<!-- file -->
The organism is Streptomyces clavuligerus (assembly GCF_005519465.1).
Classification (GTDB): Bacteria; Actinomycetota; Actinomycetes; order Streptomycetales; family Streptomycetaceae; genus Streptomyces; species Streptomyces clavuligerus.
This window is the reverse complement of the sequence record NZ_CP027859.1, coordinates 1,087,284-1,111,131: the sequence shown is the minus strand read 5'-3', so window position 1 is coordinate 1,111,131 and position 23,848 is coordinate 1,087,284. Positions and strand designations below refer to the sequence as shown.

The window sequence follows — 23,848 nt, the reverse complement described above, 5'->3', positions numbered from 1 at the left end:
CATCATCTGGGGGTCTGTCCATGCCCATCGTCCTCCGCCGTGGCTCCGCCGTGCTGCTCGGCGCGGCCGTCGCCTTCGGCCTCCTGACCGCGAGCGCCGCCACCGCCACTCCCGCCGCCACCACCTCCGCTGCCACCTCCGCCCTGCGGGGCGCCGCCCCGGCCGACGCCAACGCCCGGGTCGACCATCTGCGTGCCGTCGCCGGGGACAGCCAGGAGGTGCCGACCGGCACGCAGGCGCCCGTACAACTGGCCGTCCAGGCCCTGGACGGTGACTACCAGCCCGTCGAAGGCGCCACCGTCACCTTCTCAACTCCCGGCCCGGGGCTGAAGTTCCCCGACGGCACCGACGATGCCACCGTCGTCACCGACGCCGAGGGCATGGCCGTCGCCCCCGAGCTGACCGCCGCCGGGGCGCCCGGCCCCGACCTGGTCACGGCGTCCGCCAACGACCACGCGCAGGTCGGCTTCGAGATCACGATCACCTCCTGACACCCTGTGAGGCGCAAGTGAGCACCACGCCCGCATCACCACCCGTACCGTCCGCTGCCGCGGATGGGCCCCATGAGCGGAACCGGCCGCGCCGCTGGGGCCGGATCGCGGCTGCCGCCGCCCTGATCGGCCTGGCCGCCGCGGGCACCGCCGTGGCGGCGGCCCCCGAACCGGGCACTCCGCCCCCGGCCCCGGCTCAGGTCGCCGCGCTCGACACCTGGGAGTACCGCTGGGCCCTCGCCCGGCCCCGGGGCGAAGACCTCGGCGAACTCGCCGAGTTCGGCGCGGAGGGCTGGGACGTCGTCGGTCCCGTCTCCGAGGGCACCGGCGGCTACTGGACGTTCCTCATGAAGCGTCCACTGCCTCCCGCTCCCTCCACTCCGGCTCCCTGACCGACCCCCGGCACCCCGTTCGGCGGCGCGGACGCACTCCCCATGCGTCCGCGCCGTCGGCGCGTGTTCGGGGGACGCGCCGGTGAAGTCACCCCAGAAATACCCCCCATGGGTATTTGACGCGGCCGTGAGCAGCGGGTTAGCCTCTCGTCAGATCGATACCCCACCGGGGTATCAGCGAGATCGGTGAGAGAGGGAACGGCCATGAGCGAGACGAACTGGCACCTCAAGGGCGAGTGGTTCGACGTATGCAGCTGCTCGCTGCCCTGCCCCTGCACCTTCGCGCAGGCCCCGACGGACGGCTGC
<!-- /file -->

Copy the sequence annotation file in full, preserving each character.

The organism is Streptomyces clavuligerus (assembly GCF_005519465.1).
Classification (GTDB): Bacteria; Actinomycetota; Actinomycetes; order Streptomycetales; family Streptomycetaceae; genus Streptomyces; species Streptomyces clavuligerus.
This window is the reverse complement of the sequence record NZ_CP027859.1, coordinates 1,087,284-1,111,131: the sequence shown is the minus strand read 5'-3', so window position 1 is coordinate 1,111,131 and position 23,848 is coordinate 1,087,284. Positions and strand designations below refer to the sequence as shown.

The window sequence follows — 23,848 nt, the reverse complement described above, 5'->3', positions numbered from 1 at the left end:
CATCATCTGGGGGTCTGTCCATGCCCATCGTCCTCCGCCGTGGCTCCGCCGTGCTGCTCGGCGCGGCCGTCGCCTTCGGCCTCCTGACCGCGAGCGCCGCCACCGCCACTCCCGCCGCCACCACCTCCGCTGCCACCTCCGCCCTGCGGGGCGCCGCCCCGGCCGACGCCAACGCCCGGGTCGACCATCTGCGTGCCGTCGCCGGGGACAGCCAGGAGGTGCCGACCGGCACGCAGGCGCCCGTACAACTGGCCGTCCAGGCCCTGGACGGTGACTACCAGCCCGTCGAAGGCGCCACCGTCACCTTCTCAACTCCCGGCCCGGGGCTGAAGTTCCCCGACGGCACCGACGATGCCACCGTCGTCACCGACGCCGAGGGCATGGCCGTCGCCCCCGAGCTGACCGCCGCCGGGGCGCCCGGCCCCGACCTGGTCACGGCGTCCGCCAACGACCACGCGCAGGTCGGCTTCGAGATCACGATCACCTCCTGACACCCTGTGAGGCGCAAGTGAGCACCACGCCCGCATCACCACCCGTACCGTCCGCTGCCGCGGATGGGCCCCATGAGCGGAACCGGCCGCGCCGCTGGGGCCGGATCGCGGCTGCCGCCGCCCTGATCGGCCTGGCCGCCGCGGGCACCGCCGTGGCGGCGGCCCCCGAACCGGGCACTCCGCCCCCGGCCCCGGCTCAGGTCGCCGCGCTCGACACCTGGGAGTACCGCTGGGCCCTCGCCCGGCCCCGGGGCGAAGACCTCGGCGAACTCGCCGAGTTCGGCGCGGAGGGCTGGGACGTCGTCGGTCCCGTCTCCGAGGGCACCGGCGGCTACTGGACGTTCCTCATGAAGCGTCCACTGCCTCCCGCTCCCTCCACTCCGGCTCCCTGACCGACCCCCGGCACCCCGTTCGGCGGCGCGGACGCACTCCCCATGCGTCCGCGCCGTCGGCGCGTGTTCGGGGGACGCGCCGGTGAAGTCACCCCAGAAATACCCCCCATGGGTATTTGACGCGGCCGTGAGCAGCGGGTTAGCCTCTCGTCAGATCGATACCCCACCGGGGTATCAGCGAGATCGGTGAGAGAGGGAACGGCCATGAGCGAGACGAACTGGCACCTCAAGGGCGAGTGGTTCGACGTATGCAGCTGCTCGCTGCCCTGCCCCTGCACCTTCGCGCAGGCCCCGACGGACGGCTGC